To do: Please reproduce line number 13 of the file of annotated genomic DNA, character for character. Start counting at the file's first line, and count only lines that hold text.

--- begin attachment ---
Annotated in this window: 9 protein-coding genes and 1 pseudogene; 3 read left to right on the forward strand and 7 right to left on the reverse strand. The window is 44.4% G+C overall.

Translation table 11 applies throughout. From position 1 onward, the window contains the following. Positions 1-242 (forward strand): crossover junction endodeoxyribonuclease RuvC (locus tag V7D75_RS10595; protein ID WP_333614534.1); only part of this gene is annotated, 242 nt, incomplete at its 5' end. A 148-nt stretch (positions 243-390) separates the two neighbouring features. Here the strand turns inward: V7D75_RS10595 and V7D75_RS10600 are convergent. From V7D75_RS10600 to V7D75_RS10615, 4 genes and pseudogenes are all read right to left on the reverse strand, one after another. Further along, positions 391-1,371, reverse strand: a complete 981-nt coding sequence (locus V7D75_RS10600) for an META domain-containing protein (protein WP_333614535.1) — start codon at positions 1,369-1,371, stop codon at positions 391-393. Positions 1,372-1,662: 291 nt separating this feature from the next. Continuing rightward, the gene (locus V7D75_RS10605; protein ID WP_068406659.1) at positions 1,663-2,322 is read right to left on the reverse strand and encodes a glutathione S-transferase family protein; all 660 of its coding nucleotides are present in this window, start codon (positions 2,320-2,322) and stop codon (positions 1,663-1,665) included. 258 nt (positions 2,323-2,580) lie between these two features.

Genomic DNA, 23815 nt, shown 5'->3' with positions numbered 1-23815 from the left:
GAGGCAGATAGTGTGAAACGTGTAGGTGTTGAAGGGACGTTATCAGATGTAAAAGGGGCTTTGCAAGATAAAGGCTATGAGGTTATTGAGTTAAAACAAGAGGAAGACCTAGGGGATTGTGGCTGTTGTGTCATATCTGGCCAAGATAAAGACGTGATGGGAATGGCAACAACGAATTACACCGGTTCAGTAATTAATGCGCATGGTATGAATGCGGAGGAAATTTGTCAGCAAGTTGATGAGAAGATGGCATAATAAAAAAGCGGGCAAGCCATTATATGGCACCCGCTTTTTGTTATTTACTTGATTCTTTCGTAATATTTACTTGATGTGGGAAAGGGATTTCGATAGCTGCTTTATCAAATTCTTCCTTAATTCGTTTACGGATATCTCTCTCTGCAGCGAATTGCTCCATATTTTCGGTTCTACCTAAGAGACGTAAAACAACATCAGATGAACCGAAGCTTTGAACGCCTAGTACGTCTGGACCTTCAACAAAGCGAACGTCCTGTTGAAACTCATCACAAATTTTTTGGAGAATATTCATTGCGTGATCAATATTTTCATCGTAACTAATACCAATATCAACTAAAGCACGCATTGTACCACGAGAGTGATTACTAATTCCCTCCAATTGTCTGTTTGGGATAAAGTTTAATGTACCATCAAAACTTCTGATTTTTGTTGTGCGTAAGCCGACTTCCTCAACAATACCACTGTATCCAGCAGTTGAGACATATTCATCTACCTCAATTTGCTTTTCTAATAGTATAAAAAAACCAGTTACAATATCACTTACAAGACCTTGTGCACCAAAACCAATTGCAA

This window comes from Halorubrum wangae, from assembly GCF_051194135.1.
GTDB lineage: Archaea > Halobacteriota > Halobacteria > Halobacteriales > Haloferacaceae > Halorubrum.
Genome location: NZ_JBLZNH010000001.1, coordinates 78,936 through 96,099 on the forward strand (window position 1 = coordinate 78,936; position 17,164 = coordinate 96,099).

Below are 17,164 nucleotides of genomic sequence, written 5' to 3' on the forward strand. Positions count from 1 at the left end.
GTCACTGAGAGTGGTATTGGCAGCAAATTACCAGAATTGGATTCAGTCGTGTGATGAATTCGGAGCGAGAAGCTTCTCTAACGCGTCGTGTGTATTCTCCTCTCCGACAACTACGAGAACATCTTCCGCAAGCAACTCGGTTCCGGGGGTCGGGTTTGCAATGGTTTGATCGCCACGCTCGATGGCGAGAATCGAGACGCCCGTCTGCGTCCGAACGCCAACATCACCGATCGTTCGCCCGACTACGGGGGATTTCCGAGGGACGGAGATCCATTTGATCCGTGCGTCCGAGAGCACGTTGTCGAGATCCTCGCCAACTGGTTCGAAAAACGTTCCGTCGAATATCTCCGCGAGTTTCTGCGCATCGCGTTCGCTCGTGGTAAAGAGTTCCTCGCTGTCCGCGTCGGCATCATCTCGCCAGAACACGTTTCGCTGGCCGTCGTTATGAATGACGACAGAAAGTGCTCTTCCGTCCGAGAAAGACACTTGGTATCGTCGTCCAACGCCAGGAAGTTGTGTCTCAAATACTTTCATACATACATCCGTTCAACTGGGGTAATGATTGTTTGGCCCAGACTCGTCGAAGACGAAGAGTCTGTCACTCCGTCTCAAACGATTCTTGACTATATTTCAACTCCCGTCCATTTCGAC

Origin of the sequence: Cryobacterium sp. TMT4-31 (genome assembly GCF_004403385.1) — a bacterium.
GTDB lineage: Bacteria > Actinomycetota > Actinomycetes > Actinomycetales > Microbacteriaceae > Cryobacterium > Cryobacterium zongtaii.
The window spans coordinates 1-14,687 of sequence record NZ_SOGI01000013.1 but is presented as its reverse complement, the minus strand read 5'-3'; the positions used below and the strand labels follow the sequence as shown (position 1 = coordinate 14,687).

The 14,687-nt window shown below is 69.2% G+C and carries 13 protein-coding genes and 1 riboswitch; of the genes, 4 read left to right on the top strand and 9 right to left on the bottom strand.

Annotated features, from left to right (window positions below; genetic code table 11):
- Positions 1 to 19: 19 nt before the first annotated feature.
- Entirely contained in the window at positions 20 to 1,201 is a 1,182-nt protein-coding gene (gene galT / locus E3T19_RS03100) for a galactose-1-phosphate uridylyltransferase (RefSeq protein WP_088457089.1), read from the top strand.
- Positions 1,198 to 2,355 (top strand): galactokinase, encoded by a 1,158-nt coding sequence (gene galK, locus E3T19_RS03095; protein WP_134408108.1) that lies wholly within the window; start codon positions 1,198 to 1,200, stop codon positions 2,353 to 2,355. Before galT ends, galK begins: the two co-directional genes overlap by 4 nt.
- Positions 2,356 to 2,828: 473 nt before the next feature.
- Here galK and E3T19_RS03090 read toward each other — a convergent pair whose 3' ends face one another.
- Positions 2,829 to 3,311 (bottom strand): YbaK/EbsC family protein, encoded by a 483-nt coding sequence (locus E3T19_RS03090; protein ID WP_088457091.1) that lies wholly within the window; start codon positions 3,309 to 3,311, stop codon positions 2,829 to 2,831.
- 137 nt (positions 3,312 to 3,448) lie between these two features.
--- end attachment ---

The 14,687-nt window shown below is 69.2% G+C and carries 13 protein-coding genes and 1 riboswitch; of the genes, 4 read left to right on the top strand and 9 right to left on the bottom strand.